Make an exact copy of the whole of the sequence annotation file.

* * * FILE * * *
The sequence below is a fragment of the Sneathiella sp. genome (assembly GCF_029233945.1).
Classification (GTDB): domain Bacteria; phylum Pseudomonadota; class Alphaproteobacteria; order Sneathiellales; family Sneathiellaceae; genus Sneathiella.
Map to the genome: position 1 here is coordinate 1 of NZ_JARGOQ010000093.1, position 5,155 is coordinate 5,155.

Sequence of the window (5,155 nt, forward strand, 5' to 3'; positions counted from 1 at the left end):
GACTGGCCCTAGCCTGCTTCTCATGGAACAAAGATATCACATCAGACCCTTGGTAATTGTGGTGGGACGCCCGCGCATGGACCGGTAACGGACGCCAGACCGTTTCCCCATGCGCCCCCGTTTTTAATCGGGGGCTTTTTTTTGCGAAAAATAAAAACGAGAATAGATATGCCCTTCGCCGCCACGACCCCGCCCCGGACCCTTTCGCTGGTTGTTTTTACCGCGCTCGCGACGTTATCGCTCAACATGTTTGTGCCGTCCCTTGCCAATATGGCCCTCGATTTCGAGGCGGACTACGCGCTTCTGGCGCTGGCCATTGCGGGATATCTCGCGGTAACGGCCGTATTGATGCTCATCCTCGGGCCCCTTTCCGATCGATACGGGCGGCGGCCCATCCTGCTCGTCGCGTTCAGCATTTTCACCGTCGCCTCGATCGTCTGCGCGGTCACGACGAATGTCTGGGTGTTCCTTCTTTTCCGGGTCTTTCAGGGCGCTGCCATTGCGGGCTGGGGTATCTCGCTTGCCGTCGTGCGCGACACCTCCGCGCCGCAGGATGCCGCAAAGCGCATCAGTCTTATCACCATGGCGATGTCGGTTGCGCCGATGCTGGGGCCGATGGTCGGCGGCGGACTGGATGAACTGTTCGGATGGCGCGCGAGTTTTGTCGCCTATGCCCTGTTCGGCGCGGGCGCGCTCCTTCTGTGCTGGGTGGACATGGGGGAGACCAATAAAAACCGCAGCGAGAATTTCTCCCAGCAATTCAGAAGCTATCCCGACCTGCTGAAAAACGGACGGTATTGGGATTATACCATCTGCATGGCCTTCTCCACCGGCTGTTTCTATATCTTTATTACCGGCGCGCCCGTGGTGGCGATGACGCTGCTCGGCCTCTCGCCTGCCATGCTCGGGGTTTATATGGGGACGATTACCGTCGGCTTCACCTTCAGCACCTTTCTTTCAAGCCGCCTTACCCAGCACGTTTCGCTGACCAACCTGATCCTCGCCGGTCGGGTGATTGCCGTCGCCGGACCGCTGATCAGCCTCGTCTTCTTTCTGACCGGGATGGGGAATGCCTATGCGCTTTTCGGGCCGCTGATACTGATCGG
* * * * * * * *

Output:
The sequence below is a fragment of the Sneathiella sp. genome (assembly GCF_029233945.1).
Classification (GTDB): domain Bacteria; phylum Pseudomonadota; class Alphaproteobacteria; order Sneathiellales; family Sneathiellaceae; genus Sneathiella.
Map to the genome: position 1 here is coordinate 1 of NZ_JARGOQ010000093.1, position 5,155 is coordinate 5,155.

Sequence of the window (5,155 nt, forward strand, 5' to 3'; positions counted from 1 at the left end):
GACTGGCCCTAGCCTGCTTCTCATGGAACAAAGATATCACATCAGACCCTTGGTAATTGTGGTGGGACGCCCGCGCATGGACCGGTAACGGACGCCAGACCGTTTCCCCATGCGCCCCCGTTTTTAATCGGGGGCTTTTTTTTGCGAAAAATAAAAACGAGAATAGATATGCCCTTCGCCGCCACGACCCCGCCCCGGACCCTTTCGCTGGTTGTTTTTACCGCGCTCGCGACGTTATCGCTCAACATGTTTGTGCCGTCCCTTGCCAATATGGCCCTCGATTTCGAGGCGGACTACGCGCTTCTGGCGCTGGCCATTGCGGGATATCTCGCGGTAACGGCCGTATTGATGCTCATCCTCGGGCCCCTTTCCGATCGATACGGGCGGCGGCCCATCCTGCTCGTCGCGTTCAGCATTTTCACCGTCGCCTCGATCGTCTGCGCGGTCACGACGAATGTCTGGGTGTTCCTTCTTTTCCGGGTCTTTCAGGGCGCTGCCATTGCGGGCTGGGGTATCTCGCTTGCCGTCGTGCGCGACACCTCCGCGCCGCAGGATGCCGCAAAGCGCATCAGTCTTATCACCATGGCGATGTCGGTTGCGCCGATGCTGGGGCCGATGGTCGGCGGCGGACTGGATGAACTGTTCGGATGGCGCGCGAGTTTTGTCGCCTATGCCCTGTTCGGCGCGGGCGCGCTCCTTCTGTGCTGGGTGGACATGGGGGAGACCAATAAAAACCGCAGCGAGAATTTCTCCCAGCAATTCAGAAGCTATCCCGACCTGCTGAAAAACGGACGGTATTGGGATTATACCATCTGCATGGCCTTCTCCACCGGCTGTTTCTATATCTTTATTACCGGCGCGCCCGTGGTGGCGATGACGCTGCTCGGCCTCTCGCCTGCCATGCTCGGGGTTTATATGGGGACGATTACCGTCGGCTTCACCTTCAGCACCTTTCTTTCAAGCCGCCTTACCCAGCACGTTTCGCTGACCAACCTGATCCTCGCCGGTCGGGTGATTGCCGTCGCCGGACCGCTGATCAGCCTCGTCTTCTTTCTGACCGGGATGGGGAATGCCTATGCGCTTTTCGGGCCGCTGATACTGATCGG